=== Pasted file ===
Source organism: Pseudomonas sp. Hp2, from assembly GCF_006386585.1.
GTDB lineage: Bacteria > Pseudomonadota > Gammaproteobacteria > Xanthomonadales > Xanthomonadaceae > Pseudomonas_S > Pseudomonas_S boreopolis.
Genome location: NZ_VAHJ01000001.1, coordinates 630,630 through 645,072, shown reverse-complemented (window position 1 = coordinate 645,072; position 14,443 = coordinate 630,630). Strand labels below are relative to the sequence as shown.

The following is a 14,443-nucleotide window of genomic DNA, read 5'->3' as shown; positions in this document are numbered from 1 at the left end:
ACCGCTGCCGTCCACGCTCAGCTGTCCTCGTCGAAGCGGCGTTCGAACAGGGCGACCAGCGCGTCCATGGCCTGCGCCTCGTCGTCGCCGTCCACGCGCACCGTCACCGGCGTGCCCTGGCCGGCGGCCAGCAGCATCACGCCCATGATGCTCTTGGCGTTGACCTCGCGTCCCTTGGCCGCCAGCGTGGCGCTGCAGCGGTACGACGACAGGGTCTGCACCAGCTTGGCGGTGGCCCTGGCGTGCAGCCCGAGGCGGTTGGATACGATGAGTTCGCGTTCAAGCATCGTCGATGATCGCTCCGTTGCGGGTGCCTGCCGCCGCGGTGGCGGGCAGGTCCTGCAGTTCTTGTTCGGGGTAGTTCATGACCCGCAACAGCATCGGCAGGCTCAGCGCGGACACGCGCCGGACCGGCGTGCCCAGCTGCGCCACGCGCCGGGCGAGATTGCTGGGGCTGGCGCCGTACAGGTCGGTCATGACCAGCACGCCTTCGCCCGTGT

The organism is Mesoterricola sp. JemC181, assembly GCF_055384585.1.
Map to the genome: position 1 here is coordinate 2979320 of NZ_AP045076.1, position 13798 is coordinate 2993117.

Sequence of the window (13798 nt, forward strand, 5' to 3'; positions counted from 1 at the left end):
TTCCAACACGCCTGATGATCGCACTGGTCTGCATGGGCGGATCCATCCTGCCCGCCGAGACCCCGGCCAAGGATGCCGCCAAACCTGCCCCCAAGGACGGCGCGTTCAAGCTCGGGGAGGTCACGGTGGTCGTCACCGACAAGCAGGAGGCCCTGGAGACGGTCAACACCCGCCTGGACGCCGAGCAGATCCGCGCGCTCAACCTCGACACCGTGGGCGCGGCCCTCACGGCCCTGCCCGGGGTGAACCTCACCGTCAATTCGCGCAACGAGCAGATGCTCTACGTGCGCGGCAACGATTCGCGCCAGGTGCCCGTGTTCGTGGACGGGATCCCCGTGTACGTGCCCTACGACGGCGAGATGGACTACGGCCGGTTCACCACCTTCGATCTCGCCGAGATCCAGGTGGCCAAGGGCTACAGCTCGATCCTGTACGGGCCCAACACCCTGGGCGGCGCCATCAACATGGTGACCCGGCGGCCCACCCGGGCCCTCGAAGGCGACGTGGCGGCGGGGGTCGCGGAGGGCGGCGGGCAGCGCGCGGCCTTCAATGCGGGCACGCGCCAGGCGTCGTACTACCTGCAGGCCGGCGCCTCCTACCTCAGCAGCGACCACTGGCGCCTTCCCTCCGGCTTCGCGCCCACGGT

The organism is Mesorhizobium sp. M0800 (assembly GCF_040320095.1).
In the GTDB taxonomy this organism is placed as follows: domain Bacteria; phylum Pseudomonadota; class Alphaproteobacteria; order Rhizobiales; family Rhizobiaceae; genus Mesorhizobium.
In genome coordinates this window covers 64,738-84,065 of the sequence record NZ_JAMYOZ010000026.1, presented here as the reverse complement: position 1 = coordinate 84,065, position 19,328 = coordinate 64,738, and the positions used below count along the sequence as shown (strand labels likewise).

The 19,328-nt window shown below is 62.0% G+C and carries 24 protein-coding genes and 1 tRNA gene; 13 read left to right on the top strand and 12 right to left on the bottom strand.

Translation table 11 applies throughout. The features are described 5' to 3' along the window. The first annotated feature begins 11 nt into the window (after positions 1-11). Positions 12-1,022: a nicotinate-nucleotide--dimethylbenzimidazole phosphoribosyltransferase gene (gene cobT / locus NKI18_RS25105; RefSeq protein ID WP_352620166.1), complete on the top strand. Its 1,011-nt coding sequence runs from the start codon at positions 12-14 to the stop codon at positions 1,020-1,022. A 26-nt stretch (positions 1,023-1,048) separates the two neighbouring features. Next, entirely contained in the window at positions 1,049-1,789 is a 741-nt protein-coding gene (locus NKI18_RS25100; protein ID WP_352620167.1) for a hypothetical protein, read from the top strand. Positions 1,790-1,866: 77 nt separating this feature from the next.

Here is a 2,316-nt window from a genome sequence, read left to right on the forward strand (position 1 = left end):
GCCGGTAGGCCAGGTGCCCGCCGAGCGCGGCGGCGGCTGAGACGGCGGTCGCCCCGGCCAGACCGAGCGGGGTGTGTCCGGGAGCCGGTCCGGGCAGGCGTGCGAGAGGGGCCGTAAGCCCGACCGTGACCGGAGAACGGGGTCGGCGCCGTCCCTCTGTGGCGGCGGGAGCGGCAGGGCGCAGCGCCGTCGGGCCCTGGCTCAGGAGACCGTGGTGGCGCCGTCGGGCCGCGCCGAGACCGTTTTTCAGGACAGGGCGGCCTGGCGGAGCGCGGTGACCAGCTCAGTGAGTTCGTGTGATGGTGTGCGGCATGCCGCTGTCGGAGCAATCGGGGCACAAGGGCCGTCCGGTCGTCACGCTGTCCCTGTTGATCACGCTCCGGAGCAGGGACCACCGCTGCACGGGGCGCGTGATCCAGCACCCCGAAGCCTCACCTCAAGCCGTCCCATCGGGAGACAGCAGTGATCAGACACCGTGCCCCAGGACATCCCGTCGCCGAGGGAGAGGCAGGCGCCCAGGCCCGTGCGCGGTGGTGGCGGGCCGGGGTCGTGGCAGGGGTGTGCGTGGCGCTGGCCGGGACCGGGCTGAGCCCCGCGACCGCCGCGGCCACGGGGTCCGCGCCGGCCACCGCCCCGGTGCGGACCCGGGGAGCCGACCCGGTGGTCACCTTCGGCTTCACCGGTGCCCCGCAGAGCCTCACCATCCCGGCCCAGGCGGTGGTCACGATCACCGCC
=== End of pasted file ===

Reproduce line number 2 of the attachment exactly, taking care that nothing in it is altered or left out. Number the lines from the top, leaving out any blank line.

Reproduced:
GTDB lineage: Bacteria > Pseudomonadota > Gammaproteobacteria > Xanthomonadales > Xanthomonadaceae > Pseudomonas_S > Pseudomonas_S boreopolis.